Learn how to create a set of strategic filters that are specific to your organization's objectives. This allows you to create a rigorous and tailored vetting of ideas throughout your strategic planning process.
- When you go to create your strategic filters, it's an exercise very similar to the exercise you'll do to create your vision and your mission. You're going to look to get the right people in the room, the manager of the organization, their direct staff, people from functions that support the team, and look for people from multiple levels of the organization to be involved. Take a look back to the organization's core competencies that you defined. Look at your vision, your mission, your goals and your guiding principles because those are all going to be filters that help keep you going in the right direction. When you generate your filters look for qualitative and quantitative filters. You'll want things that say this is what we are as an organization, and some of those quantitative filters to say these are the metrics that are important to us. And then you're going to get everybody in the room and conduct the same whiteboard exercise where people throw out ideas as far as what they think the evaluation criteria should be for judging the initiatives you're going to pursue. Have people throw out their ideas like a classic brainstorming session, and then when there's that lull in the conversation go ahead and send them out of the room on a break and look for common themes. Once you've got those common themes, whittle it down to a manageable list. You're going to end up with anywhere from six to 12 filters. Any more than 12 filters, you have too many criteria. And then ask yourself, which of these filters are going to be hard filters versus soft filters? A hard filter is if the initiative passes that filter, it stays in the process. If it fails, it's immediately dead and you don't even run it through other filters past that point. A soft filter is something where you're evaluating it from a low to a high scale. And you're determining if it's high on that filter, it's highly attractive, and if it's low, it's just going to move it down on the priority list. Allow me to offer an example. I recently worked with a youth organization that was focus on sports. And this was a nonprofit organization where they were trying to articulate what their strategic plan should be. When we into the filtering exercise, people threw out all sorts of ideas in terms of how they should judge their initiatives. Things were is it fun, things like, will it help build sportsmanship, will it drive fitness, will it prepare people to be Olympic athletes, is it going to be financially attractive for the organization, does it help us bring in people from new geographies? And they threw out all these ideas, we looked for the points of commonality and we threw out things that only showed up once like, hey let's build some Olympic athletes, there was only one mention of that. However, things like fun or sportsmanship were really prevalent, and those became filters for evaluating the initiatives the organization was going to pursue later on. So once you've gone through the exercise, whittle it down to those six to 10 themes, and start with them as your initial set of strategic filters for evaluating your list of initiatives.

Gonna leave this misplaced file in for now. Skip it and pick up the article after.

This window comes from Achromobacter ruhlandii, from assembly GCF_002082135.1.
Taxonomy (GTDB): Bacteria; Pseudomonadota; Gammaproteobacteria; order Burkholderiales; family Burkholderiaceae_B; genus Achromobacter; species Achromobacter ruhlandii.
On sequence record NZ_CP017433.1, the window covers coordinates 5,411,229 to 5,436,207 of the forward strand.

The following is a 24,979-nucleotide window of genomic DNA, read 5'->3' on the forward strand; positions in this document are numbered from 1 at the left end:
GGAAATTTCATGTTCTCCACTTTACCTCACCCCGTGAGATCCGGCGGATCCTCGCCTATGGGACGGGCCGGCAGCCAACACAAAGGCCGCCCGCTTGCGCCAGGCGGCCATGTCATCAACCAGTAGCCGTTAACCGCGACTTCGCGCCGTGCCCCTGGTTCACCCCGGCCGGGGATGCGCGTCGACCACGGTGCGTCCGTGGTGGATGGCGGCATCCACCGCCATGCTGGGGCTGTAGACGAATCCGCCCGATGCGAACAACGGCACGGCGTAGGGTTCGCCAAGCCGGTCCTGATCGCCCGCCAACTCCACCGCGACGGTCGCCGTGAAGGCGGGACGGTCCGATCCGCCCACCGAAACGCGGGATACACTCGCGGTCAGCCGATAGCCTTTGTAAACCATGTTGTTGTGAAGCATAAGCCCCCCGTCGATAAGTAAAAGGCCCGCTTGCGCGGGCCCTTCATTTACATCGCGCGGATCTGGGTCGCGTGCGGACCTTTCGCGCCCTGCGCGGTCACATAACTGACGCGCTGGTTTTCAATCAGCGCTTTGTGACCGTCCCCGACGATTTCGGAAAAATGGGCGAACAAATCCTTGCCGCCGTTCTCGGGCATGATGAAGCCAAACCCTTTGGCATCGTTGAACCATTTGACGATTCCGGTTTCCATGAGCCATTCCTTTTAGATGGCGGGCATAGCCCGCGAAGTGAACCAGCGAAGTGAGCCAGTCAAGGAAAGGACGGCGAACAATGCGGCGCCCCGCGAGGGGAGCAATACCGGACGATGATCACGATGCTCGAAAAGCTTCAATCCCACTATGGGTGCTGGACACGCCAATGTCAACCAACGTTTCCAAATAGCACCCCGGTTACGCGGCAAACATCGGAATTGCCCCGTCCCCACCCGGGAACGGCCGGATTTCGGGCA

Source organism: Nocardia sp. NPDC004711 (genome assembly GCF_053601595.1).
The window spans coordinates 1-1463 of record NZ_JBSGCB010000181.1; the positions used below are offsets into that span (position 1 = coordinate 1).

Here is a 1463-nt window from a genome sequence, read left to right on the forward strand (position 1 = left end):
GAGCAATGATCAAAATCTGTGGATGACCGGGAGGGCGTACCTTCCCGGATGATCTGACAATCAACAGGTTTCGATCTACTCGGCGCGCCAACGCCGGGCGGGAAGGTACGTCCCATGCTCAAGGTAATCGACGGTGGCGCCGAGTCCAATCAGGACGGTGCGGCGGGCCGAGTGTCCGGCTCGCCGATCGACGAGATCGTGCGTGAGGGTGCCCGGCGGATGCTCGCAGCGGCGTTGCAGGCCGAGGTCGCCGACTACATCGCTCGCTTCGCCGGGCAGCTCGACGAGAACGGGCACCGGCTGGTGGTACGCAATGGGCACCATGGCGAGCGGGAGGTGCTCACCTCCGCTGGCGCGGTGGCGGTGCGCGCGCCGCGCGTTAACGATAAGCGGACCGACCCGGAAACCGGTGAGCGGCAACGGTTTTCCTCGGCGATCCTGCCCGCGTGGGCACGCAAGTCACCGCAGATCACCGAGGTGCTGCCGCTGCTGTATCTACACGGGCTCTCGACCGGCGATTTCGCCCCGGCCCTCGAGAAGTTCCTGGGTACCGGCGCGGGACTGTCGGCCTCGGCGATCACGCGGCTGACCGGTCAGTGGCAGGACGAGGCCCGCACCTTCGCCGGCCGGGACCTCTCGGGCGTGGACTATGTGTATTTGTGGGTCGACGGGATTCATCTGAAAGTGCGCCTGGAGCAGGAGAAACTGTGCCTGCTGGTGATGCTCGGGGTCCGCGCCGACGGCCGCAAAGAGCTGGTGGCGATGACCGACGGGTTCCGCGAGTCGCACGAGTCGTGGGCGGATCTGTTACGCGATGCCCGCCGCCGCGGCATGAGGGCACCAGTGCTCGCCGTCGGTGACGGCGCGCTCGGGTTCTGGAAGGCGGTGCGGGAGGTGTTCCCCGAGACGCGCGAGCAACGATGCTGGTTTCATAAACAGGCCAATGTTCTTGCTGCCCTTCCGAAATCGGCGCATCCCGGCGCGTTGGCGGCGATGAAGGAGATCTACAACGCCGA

- Define the principles of strategic planning.
- Identify forces used to assess the market.
- Explain how to conduct a SWOT analysis.
- Articulate how to establish guiding principles and set goals.
- Explain what strategic filters are used for.
- Describe the steps of a strategic planning process.